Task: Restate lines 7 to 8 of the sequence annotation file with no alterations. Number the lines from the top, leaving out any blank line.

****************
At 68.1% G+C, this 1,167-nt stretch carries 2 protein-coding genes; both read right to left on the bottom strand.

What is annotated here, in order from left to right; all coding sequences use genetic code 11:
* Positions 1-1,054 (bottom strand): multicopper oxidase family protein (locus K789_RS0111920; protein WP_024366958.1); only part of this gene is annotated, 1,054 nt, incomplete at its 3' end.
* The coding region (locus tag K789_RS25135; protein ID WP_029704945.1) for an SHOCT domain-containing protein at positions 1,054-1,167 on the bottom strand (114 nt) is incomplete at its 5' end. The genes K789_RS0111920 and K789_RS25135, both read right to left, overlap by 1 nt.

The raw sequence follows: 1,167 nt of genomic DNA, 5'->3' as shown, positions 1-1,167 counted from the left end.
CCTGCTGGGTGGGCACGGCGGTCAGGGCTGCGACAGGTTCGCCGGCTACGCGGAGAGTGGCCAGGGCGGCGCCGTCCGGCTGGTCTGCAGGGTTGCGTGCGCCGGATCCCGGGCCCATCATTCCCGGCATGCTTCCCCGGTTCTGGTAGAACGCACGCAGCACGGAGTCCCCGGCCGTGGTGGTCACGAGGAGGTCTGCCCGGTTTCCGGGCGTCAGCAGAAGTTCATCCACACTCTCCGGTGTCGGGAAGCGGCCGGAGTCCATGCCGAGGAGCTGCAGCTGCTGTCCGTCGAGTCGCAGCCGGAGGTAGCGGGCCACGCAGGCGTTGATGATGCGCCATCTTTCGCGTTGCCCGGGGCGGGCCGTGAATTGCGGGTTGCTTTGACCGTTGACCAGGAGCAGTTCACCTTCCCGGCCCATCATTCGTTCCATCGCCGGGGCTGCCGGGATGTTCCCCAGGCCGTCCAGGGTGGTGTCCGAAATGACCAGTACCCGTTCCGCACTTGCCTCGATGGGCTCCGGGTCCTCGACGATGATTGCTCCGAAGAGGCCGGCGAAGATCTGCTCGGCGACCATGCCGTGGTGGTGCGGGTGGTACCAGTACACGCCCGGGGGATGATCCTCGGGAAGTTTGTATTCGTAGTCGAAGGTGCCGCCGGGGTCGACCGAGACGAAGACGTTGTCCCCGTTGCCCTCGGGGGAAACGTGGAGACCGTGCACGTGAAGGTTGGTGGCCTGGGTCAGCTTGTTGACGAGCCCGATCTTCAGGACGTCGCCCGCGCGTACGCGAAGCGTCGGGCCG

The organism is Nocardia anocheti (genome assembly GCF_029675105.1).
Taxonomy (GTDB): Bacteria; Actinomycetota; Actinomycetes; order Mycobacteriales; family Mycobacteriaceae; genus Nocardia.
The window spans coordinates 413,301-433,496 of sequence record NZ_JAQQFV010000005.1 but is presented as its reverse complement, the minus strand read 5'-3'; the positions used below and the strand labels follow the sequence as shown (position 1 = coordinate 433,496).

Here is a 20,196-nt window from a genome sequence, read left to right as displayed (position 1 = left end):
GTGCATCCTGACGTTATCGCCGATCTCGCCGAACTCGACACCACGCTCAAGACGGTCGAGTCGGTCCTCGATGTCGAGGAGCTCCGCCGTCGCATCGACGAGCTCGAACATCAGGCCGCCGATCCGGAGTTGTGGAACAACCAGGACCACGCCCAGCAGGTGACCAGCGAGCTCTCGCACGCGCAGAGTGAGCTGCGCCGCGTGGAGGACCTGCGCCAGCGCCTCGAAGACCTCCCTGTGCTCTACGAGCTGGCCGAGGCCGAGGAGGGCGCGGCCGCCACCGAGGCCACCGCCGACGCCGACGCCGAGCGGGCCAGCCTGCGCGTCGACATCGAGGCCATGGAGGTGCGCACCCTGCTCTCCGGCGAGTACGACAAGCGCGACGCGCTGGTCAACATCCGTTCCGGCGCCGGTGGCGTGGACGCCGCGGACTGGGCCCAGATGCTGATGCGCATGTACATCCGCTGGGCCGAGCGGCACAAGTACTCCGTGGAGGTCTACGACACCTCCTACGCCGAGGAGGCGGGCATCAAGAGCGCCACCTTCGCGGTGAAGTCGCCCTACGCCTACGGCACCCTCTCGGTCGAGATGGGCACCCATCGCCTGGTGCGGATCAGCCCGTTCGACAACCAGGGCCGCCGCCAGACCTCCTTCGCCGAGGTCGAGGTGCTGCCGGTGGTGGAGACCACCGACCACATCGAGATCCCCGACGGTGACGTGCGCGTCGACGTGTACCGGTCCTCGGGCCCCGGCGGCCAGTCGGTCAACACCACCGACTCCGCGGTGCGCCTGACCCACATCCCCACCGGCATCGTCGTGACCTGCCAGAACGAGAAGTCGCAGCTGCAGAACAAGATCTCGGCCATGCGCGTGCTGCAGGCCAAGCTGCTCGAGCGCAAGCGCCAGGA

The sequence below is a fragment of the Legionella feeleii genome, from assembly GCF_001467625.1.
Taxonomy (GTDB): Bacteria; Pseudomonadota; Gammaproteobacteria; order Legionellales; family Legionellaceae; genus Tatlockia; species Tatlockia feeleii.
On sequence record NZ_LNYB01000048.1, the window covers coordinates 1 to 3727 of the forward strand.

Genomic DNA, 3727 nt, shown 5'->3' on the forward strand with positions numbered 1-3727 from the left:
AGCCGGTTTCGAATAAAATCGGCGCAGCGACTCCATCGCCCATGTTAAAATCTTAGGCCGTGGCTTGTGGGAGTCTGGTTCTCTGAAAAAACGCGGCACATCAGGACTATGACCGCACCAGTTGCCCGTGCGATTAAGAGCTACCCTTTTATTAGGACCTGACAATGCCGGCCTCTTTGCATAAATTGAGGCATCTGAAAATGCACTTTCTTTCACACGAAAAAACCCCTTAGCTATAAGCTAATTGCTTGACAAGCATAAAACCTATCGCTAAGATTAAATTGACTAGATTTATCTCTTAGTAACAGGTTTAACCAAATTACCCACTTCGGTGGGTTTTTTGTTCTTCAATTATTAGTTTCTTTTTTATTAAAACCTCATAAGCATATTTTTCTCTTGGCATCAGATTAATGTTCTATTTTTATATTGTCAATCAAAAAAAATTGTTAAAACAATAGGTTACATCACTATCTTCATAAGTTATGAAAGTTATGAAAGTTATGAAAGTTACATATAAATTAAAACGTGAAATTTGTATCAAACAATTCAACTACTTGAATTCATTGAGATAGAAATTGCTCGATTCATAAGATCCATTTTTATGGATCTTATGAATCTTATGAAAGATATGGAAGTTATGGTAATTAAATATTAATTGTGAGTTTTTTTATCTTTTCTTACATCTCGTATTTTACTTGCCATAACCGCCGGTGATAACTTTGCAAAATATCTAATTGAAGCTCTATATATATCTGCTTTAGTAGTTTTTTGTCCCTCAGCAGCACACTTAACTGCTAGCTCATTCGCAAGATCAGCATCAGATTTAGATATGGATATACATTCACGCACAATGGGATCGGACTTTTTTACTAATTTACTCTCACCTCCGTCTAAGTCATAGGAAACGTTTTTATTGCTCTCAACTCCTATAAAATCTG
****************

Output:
The organism is Nocardia anocheti (genome assembly GCF_029675105.1).
Taxonomy (GTDB): Bacteria; Actinomycetota; Actinomycetes; order Mycobacteriales; family Mycobacteriaceae; genus Nocardia.